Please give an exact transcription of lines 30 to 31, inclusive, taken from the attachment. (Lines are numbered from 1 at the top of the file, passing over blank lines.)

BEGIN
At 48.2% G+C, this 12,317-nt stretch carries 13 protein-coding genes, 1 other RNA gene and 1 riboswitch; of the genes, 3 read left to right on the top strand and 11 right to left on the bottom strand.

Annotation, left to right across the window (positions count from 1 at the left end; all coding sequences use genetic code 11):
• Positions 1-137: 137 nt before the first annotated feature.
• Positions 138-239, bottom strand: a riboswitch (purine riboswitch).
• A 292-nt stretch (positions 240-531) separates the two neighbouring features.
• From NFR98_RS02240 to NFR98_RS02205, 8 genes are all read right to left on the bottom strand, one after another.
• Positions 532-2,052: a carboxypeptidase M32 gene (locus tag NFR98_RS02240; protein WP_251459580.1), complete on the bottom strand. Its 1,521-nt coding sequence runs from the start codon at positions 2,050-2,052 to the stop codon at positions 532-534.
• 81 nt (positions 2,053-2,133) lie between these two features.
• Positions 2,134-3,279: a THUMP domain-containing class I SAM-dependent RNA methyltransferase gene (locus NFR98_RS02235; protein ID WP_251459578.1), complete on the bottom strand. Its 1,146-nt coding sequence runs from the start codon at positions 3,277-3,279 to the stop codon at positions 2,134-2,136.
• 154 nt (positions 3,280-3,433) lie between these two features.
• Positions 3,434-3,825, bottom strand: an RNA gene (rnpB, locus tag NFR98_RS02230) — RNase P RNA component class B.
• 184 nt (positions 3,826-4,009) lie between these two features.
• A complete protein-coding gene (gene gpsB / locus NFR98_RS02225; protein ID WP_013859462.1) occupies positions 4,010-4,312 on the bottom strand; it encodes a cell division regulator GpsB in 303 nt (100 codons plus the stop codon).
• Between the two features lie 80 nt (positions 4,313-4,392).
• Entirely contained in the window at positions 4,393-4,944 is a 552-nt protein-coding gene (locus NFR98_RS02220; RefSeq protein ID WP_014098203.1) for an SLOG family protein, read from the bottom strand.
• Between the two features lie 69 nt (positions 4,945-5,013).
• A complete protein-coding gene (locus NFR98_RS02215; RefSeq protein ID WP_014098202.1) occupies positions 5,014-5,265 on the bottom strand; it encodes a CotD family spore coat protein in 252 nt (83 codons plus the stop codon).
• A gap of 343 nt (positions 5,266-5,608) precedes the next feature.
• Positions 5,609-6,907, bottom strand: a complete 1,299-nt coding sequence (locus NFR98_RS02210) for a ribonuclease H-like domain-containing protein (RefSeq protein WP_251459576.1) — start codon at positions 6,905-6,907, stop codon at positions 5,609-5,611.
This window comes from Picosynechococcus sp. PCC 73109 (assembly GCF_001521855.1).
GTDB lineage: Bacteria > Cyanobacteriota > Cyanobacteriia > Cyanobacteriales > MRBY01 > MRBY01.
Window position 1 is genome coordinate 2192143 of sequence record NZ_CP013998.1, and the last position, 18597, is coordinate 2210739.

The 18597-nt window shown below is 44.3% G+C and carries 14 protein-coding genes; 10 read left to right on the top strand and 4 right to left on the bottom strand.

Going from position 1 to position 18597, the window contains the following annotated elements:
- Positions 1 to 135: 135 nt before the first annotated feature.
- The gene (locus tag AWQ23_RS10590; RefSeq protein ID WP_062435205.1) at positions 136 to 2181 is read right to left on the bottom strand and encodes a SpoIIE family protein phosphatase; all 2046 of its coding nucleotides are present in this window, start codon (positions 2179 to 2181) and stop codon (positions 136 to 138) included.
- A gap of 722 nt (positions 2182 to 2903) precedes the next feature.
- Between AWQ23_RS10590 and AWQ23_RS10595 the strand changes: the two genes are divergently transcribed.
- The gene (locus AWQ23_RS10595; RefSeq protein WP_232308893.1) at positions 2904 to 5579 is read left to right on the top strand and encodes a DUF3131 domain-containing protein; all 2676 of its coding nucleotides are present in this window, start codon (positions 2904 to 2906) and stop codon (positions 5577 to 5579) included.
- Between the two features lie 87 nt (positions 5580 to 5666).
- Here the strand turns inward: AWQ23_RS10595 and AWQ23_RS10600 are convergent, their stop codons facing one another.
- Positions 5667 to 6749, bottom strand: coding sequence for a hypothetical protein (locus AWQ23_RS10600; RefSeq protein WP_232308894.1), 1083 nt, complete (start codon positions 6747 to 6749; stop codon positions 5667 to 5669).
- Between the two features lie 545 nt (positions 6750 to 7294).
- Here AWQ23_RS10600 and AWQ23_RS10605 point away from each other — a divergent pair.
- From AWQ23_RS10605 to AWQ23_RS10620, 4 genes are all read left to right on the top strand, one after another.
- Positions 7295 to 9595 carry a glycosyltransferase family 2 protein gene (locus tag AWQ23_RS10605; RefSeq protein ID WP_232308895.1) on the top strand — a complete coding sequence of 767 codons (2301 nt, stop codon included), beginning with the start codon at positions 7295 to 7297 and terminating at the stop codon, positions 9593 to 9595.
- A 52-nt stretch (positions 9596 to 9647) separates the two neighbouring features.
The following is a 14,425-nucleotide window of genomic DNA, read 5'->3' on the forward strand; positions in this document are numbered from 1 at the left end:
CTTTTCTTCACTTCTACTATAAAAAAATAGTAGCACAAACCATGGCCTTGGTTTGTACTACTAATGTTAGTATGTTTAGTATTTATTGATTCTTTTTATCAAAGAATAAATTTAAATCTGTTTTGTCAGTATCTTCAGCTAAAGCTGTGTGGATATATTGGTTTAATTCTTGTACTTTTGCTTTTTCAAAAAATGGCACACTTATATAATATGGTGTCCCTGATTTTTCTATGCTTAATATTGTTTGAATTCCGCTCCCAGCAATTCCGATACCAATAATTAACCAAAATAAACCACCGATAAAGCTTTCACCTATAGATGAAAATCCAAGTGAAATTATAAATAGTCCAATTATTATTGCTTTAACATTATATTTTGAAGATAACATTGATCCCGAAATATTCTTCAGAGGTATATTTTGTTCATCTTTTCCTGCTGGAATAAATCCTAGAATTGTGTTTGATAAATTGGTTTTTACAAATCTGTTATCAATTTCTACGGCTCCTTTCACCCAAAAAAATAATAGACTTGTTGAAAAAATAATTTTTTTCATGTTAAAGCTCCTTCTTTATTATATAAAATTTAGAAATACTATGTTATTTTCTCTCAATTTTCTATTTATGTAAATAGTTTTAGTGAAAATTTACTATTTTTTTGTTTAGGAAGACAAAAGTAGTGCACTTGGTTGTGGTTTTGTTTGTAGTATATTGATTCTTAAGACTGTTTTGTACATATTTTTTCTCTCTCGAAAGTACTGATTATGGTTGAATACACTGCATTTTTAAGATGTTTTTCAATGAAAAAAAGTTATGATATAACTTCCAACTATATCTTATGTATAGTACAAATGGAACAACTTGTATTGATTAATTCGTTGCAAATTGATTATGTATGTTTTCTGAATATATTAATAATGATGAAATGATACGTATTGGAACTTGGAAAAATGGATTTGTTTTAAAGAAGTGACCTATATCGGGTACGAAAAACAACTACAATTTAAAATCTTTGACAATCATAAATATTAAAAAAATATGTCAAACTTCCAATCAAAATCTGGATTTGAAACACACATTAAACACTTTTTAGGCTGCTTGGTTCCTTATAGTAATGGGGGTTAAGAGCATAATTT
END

- Between the two features lie 87 nt (positions 5580 to 5666).
- Here the strand turns inward: AWQ23_RS10595 and AWQ23_RS10600 are convergent, their stop codons facing one another.